Photo: It's all been going down in the mountains of North Wales in the last few days. James Mchaffie has repeated 'Rare Lichen' E9 6c and came within a whisker of on-sighting 'Margins of the Mind' E8 6c. Dave Rudkin has repeated the 'Ogwen Crack' E7/8 6c and there have been multiple on-sight ascents of E7s including 'Authentic Desire', 'It'll be Alright on the Night' and 'Shaft of a Dead Man'. All this and the forecast is good for the weekend too! Here's George Ullrich on-sighting 'Authentic Desire'.
George on Authentic Desire (E7 6b). Calum Muskett Collection.
Lee seconded rapidly, then scrambled up to the top of the crag. As I reached the top of the crag, the sun drew sigh upon sigh of relief from my lungs. I breathed out the darkness of my Authentic Desire; exorcised of the focus and fear. Through the contrast of moving from the shade to the light, reality shifted into a fond memory and I wondered what E7 to try next...

7 June 2013

The Long Blog Post

In the two weeks running up to our trip to Hoy I lost the will to climb. Even on sunny days, the idea of cranking up some pumpy wall, or sitting on some sunny belay ledge, stopped seeming like fun. I couldn’t really put my finger on what was going on... Maybe I’m subconsciously preparing myself for Hoy? Maybe I’m getting old and I can’t face it anymore? Maybe I’m subconsciously cowering away from the impending challenge? Maybe my brain is just tired? Maybe the pressure of having less than no money is finally getting to me? Maybe I’ve realised there is more to life and I’m wasting my time? Maybe my days of climbing are over?? 

After a week off, one thing tempted me onto a rope. I went to have a crack at a big link on Main Cliff with Tom Ripley in an attempt to re-establish some kind of psyche. I seconded Emulator first, all the while dread encroached. At the top of Emulator, my fate was sealed. I went to have a go at ‘the link’. I managed to get up the direct start to Alien, but mid-way through the main section of the pitch my mind buckled with an almost audible snap. I knew I had to do Skinhead next. I was pumped (was I really?), it was greasy (was it really?), and every move was a fight against myself. Doubt had me by the bollocks and I conceded.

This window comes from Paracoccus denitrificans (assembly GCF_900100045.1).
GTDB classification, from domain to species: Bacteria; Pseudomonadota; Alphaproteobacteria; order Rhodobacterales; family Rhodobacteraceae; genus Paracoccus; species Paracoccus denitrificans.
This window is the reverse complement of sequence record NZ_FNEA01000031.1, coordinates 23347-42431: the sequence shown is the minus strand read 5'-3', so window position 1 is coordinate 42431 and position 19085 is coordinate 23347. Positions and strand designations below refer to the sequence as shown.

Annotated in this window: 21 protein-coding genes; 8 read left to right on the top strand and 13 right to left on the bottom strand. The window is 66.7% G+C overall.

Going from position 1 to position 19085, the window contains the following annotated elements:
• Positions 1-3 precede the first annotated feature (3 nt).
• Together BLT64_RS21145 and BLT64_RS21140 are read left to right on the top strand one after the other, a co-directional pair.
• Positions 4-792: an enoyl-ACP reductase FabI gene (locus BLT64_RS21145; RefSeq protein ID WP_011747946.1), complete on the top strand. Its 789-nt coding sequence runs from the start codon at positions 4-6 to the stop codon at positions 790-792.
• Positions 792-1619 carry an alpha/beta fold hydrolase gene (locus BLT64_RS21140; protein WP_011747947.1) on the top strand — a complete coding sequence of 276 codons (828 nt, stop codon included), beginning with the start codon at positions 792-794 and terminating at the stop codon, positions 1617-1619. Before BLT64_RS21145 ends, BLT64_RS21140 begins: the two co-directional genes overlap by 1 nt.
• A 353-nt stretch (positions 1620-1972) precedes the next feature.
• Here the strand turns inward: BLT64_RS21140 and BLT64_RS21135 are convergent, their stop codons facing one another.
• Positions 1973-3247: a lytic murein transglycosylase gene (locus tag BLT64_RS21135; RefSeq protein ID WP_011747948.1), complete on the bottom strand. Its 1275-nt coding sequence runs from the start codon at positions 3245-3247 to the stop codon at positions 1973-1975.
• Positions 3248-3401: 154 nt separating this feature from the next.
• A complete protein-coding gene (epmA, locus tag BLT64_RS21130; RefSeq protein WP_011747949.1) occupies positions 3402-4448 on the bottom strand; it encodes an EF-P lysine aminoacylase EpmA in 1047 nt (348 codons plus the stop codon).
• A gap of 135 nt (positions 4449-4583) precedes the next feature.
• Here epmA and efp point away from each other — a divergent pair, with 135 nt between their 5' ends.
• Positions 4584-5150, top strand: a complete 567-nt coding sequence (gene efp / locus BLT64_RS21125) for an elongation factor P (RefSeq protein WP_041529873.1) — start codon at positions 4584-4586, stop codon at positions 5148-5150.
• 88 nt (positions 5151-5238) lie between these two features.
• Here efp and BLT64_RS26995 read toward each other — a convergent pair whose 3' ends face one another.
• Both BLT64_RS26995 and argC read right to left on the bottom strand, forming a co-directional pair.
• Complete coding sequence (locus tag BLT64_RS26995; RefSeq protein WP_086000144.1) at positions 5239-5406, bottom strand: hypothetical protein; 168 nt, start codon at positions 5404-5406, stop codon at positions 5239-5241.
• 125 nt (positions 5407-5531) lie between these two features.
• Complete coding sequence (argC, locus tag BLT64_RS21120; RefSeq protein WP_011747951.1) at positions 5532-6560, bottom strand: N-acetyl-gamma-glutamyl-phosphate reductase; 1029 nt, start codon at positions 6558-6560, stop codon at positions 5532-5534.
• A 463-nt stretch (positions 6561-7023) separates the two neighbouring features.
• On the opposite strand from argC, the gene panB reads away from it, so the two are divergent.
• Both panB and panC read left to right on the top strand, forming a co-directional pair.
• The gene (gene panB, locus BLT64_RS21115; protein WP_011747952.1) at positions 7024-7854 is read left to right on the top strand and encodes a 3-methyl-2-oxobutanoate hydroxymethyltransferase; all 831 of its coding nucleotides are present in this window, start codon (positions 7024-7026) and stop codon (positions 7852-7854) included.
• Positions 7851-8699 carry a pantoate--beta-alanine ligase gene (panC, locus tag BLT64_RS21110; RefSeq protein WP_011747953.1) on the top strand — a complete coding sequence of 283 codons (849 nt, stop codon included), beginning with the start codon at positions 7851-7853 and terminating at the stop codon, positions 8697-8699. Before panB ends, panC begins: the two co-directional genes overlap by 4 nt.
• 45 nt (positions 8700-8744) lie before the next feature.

I’m positive that the ability to override fear, doubt and general concern is directly proportional to passion and desire. My passion was gone just in time for The Long Hope Route.

Three days later, George, Caff, Bransby and I were on our way North. I’d torn my bicep bouldering the day before, which, as frustrating as it was; provided a superb get-out clause should I need it. I had no idea how it would feel to climb on, but the soreness while sitting in the passenger seat didn’t bode well. We stopped at a service station for breakfast No.2. As soon as we pulled out of the services my untouched, three-pound coffee dived from the cup-holder pouring down my leg and the door into a gritty, brown puddle in the foot well. Fortunately, it didn’t scold me that would’ve been a nightmare.
We rocked up at Tunnel Walls in Buichaille Etive Mor (It might be there, I’m just guessing?). Caff and Ben cruised up Romantic Reality (E7 6b), to the extent George had thought they were on an E5. Meanwhile we climbed one of the only bolted routes on any Scottish mountain crag, the wonderfully crimpy; Uncertain Emotions (7b), and the extreme rock classic; The Risk Business (E5 6a). My bicep only hurt on undercuts, I began to feel a little psyched again.